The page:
Listen, when I voted for him, I knew I was voting for a moderate. His politics are not my politics, but he's a hell of a lot closer to me than any of the others, so I'm vehemently behind him. I desperately want him to win. Has he disappointed me? Of course he's disappointed me. Do I think he's rather inept politically? Yes. I think he could've out-maneuvered those right-wingers. But he had this knighted notion that he could somehow bring everyone together, and he didn't know that he was dealing with insane people. I think of the right-wing Republicans as jihadists; they're as crazy as those people. They want to destroy the country that we want to save. And you know they're not doing it with machine guns and bombs, but they're doing it by electing insane people to enact insane legislation that is going to do as much damage to us as bombs would in the long run. So that's my position. I'm for Obama, I wish he were different, but I know that, under the circumstances, he can't be different. Anybody farther to the left would never have a chance of winning.

So I'm respectful of Obama, but I think he's a strange double-person, warm and cold, compassionate and indifferent, tough and soft, all at the same time. And I don't really understand who he is.

What I most want Auster and liberal who think like him to explain is why they think Obama "can't be different ... under the circumstances," and their unsupported assertion that if he moved farther to the left he "would never have a chance of winning." I can see why that would be comforting to a liberal who "desperately" wants a guy as illiberal as Obama to be reelected.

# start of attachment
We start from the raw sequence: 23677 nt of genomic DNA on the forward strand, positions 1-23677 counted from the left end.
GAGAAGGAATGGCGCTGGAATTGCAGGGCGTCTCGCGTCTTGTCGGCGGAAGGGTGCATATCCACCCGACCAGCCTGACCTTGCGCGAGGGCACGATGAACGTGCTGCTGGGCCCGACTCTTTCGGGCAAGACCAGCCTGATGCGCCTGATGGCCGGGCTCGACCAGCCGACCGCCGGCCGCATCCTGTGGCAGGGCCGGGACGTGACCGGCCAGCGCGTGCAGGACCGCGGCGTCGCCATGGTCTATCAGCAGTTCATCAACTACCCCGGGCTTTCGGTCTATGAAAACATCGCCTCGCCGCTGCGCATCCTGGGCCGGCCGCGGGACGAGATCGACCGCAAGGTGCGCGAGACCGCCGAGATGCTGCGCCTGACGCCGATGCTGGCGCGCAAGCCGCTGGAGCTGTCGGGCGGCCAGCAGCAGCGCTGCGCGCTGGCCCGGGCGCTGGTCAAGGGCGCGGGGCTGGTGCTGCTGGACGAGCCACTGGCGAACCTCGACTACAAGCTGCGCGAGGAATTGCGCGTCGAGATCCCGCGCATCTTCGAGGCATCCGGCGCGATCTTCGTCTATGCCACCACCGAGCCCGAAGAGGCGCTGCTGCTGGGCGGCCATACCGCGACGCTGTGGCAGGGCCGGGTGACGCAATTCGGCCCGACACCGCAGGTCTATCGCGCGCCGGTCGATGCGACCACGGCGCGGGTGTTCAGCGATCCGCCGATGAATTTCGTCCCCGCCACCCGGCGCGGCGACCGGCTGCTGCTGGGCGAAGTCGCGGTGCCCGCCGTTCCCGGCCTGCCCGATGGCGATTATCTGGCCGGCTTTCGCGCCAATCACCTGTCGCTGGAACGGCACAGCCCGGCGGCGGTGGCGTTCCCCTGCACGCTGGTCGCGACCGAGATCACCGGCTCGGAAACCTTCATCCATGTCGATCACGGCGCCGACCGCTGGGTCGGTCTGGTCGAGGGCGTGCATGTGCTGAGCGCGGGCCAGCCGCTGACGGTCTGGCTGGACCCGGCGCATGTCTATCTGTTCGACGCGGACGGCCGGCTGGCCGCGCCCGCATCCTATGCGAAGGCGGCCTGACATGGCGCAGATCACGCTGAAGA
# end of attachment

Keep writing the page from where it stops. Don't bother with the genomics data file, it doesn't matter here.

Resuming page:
But the facts suggest none of it is true.

Barack Obama did win in 2008 running on a platform more liberal than the one he has pursued in the interim. Perhaps he couldn't move any farther left on immigration or health care and stay viable. But on national security, executive power, and civil-liberties issues, he campaigned and won handily repudiating Bush-era policies, only to govern to the "right" of the Bush Administration.

There wasn't a political imperative to do so. And I'm tired of that truth being obscured.

If liberals are going express horror at the GOP agenda as they enthusiastically support Obama's reelection, it's time for them to own his policies and stop trying to blame them on George W. Bush, or intransigent Republicans, or the financial crisis, or corporate campaign donations, or the desire to compromise, or an electorate that wasn't ready for the allegedly "knighted" Obama.